- If you choose to exit the vehicle, do so safely and well away from oncoming traffic and your vehicle. If possible, you and any passengers should exit through the side of the vehicle facing away from the road.
- If you choose to stay inside your vehicle, keep the windows almost closed and the doors locked. It’s very dangerous to lower your windows or open your vehicle doors to strangers. If a stranger does stop to offer help, ask the person to call for emergency road service.
- When help arrives, reputable firms have trained personnel who understand what to do in most situations. It’s important to remain calm and cooperative.
- AAA Texas service personnel should display an approved AAA emblem on their vehicles or produce identification.
- Verify the name of the garage or the provider if you have any concerns.
- Do not attempt to help the service representative unless he or she asks for assistance.
- It’s your responsibility to understand what services your emergency road service or insurance policy will cover and to pay for any repairs.
- Always get a receipt.
If You Are Involved in a Crash
An auto collision can be an emotional and exhausting experience. Many motorists drive defensively, take driver education courses and prepare for stressful driving situations, but unfortunately vehicle collisions still occur.
A driver is responsible for knowing what to do if they are involved in a collision. Even the most prepared and competent drivers sometimes find themselves involved in a crash. It does not matter who is at fault, the most important thing to do first is make sure everyone is OK, then seek medical and law enforcement help and know what to do to protect yourself from legal or financial problems down the road.
The best defense to avoid any problems after a crash is to be prepared. Keeping a pen and paper, disposable camera or cell phone camera, and copy of your insurance card easily accessible at all times will help keep you organized and decrease stress moments after a collision. Use of a mobile app such as AAA Insurance can help you properly document the event.
After stopping your vehicle, AAA Texas recommends all motorists involved in an auto crash follow these steps:
- Stay calm and assess the situation. Take a deep breath, then check the scene to see if anyone is injured or in imminent danger. If you smell gasoline or see smoke, move as far away as safety allows. Do not attempt to put out a fire yourself.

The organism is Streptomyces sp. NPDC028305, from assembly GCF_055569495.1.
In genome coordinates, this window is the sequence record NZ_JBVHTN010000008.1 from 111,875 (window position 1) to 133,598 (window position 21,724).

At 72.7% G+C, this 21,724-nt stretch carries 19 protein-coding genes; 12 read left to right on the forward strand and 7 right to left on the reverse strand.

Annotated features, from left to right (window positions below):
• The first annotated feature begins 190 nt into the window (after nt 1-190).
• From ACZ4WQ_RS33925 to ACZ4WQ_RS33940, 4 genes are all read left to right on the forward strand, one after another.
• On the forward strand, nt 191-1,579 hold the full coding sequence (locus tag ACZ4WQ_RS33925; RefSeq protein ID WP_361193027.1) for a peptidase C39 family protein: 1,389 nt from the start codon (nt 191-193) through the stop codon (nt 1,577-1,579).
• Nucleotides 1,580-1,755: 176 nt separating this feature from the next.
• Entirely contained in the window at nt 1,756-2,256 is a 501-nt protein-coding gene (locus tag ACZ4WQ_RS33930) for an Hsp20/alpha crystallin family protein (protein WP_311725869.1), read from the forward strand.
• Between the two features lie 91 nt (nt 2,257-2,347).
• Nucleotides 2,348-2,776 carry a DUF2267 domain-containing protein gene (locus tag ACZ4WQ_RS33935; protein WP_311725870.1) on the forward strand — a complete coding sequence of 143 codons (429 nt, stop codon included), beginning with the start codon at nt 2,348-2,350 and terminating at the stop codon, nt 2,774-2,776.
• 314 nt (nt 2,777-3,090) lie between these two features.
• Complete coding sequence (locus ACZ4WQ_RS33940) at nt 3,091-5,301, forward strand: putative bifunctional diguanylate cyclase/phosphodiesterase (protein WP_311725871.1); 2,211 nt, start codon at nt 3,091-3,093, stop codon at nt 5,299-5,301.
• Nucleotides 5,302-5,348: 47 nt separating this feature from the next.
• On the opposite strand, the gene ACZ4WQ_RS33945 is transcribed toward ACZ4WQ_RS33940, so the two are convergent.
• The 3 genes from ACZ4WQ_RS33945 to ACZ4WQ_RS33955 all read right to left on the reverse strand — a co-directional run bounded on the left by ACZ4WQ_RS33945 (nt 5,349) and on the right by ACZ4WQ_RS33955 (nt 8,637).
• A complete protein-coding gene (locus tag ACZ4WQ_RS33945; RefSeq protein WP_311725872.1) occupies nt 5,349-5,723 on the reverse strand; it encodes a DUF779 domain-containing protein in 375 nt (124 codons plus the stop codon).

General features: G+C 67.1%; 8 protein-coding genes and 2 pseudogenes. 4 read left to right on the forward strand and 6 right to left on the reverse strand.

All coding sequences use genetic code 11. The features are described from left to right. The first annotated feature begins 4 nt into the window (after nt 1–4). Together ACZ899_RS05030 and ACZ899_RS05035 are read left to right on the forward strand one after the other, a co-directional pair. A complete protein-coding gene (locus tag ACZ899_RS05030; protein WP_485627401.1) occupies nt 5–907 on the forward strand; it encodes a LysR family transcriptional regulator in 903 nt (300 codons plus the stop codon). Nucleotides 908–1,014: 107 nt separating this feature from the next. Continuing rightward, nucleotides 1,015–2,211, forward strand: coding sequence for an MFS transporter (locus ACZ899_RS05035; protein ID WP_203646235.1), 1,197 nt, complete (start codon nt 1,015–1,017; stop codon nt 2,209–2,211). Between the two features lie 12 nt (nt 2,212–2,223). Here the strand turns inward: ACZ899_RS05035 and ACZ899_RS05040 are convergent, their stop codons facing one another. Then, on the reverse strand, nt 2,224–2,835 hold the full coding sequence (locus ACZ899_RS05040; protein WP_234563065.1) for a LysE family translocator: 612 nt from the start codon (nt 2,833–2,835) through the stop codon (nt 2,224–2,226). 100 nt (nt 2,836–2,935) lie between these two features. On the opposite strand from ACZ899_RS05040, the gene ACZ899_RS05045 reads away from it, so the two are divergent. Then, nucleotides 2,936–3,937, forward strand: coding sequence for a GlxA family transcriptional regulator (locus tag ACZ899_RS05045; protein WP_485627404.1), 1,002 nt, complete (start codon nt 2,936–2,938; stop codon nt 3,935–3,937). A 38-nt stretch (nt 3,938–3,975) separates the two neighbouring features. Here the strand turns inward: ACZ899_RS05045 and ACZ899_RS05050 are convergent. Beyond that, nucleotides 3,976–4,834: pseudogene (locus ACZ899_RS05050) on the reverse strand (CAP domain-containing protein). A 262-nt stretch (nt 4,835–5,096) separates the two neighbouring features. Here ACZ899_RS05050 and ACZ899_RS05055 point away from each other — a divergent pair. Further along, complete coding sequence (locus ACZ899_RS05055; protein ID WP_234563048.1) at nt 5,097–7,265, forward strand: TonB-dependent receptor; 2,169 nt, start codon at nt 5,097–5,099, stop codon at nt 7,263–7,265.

- Call 911 for help with any apparent injuries or hazards (such as a fire).
- Seek safety. Resist the urge to confront or swap information with the other driver(s) immediately. Instead, quickly get yourself and others out of harm’s way. If your car is driveable, move it to the shoulder or an emergency lane. Turn on your hazard lights and—if you can do so safely—set out flares or reflectors.
- Be careful of what you say. Don’t blame others or take the blame. An investigation may find you weren’t responsible, and saying “I’m sorry” could complicate your insurance claim(s). While you're at it, don't show your policy or share your policy limits with others involved in the crash. Discuss the details of the collision only with police, medical professionals, and your insurance agent.
- Notify the authorities if a call to 911 is unnecessary. Add contact information for first responders in your area to this checklist. If the collision is minor and police do not come to the scene, it’s in your best interest to file a report at a local police station as soon as possible.
- Take photos of the scene and any involved vehicles using your smartphone.
- Exchange information with the driver(s) of the other vehicle(s). Collect each driver’s name, driver’s license number, and auto insurance carrier and policy number. Never leave the scene before exchanging information. If police were called, wait for them to arrive; otherwise, you could be deemed a hit-and-run driver, and criminal charges could be brought against you.
- Record important details, including:
- the date and time of the crash
- the exact location (note mile markers, cross streets, landmarks, etc.)
- the direction(s) you and the other driver(s) were traveling
- the details about visibility or weather conditions
- the license plate(s) and ID numbers of vehicles involved
- the names and phone numbers of any witnesses
- Contact your state department of motor vehicles or transportation to find out whether you are required by law to report the accident to them. You may want to keep a traffic accident/crash report form (typically available online from the DMV or DOT) in your vehicle, so you’ll be prepared if you do in a car accident. Don’t count on getting pertinent details for your insurance claim from the police report; it may not be ready for days.